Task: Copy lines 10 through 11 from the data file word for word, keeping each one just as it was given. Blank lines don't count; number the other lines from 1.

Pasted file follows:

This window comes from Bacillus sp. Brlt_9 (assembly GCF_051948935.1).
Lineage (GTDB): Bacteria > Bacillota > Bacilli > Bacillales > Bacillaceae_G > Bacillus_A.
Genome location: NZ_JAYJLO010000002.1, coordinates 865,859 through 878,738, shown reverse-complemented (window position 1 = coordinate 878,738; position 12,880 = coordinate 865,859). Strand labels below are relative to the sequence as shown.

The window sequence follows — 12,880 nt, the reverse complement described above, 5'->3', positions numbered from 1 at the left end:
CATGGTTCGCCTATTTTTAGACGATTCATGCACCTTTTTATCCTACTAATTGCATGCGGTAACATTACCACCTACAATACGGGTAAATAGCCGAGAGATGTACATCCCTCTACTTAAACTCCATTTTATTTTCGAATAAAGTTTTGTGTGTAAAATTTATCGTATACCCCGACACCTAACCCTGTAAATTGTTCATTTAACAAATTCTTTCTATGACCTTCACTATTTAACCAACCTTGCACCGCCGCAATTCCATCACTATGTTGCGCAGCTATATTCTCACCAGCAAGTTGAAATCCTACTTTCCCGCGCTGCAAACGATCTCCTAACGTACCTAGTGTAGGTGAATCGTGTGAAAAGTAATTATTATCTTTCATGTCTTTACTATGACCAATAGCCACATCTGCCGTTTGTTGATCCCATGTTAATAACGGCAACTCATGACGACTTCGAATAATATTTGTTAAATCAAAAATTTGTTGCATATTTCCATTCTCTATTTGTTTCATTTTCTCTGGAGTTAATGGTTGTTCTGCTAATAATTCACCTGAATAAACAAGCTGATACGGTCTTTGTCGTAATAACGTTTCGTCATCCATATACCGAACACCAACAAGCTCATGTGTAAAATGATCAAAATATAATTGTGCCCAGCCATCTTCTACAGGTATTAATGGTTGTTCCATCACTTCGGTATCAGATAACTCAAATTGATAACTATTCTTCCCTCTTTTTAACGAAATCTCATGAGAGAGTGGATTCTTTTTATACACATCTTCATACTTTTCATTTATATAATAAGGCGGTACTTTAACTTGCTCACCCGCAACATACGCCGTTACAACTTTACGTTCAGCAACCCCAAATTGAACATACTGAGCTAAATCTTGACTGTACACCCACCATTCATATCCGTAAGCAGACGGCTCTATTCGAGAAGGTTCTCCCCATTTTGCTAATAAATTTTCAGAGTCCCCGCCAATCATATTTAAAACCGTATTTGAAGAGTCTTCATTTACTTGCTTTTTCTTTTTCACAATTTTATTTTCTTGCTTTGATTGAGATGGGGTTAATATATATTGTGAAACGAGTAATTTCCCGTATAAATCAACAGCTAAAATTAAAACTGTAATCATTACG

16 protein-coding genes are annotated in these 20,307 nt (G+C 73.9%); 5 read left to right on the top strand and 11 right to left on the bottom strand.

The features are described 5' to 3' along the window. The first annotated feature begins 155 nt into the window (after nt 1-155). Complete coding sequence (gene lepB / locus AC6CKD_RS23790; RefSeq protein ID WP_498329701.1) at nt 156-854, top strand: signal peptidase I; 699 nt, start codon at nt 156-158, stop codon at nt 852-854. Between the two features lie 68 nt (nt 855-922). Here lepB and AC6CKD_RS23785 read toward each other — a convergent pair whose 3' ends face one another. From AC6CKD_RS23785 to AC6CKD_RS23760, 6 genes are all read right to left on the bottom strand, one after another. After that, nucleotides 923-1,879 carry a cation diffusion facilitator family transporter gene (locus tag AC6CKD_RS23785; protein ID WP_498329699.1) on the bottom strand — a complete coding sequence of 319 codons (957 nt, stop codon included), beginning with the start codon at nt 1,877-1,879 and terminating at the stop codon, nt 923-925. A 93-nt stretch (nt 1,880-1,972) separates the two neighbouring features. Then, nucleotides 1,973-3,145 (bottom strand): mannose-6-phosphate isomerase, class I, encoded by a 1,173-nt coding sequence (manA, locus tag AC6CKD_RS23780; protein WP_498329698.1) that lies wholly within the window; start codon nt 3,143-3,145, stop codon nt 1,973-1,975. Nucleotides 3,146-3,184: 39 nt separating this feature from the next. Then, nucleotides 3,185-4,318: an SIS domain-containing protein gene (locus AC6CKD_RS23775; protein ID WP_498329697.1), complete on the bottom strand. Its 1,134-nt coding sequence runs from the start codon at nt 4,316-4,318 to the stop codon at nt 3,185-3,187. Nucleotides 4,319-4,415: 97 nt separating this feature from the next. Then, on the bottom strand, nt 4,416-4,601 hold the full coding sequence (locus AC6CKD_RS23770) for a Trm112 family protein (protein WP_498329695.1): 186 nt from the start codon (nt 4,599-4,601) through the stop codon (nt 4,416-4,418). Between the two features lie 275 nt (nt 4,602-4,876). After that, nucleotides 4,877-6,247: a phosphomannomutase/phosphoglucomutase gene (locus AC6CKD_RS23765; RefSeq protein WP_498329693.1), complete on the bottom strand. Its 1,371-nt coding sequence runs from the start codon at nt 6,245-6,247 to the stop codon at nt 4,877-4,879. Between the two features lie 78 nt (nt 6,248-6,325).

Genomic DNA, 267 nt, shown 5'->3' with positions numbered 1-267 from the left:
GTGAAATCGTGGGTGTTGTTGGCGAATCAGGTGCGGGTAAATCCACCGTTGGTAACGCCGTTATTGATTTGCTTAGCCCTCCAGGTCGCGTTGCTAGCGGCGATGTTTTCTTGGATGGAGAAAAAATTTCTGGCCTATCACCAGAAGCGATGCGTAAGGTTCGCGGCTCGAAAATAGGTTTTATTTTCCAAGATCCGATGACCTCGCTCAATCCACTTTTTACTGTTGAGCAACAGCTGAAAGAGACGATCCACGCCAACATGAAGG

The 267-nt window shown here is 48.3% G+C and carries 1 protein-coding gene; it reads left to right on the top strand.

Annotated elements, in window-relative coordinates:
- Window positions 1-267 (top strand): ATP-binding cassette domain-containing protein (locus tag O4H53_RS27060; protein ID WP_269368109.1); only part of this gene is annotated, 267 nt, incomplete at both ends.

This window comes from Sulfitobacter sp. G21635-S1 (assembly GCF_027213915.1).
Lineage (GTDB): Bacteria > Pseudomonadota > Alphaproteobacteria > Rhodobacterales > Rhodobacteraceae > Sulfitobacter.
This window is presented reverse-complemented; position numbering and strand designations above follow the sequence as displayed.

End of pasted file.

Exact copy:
The 267-nt window shown here is 48.3% G+C and carries 1 protein-coding gene; it reads left to right on the top strand.

Annotated elements, in window-relative coordinates: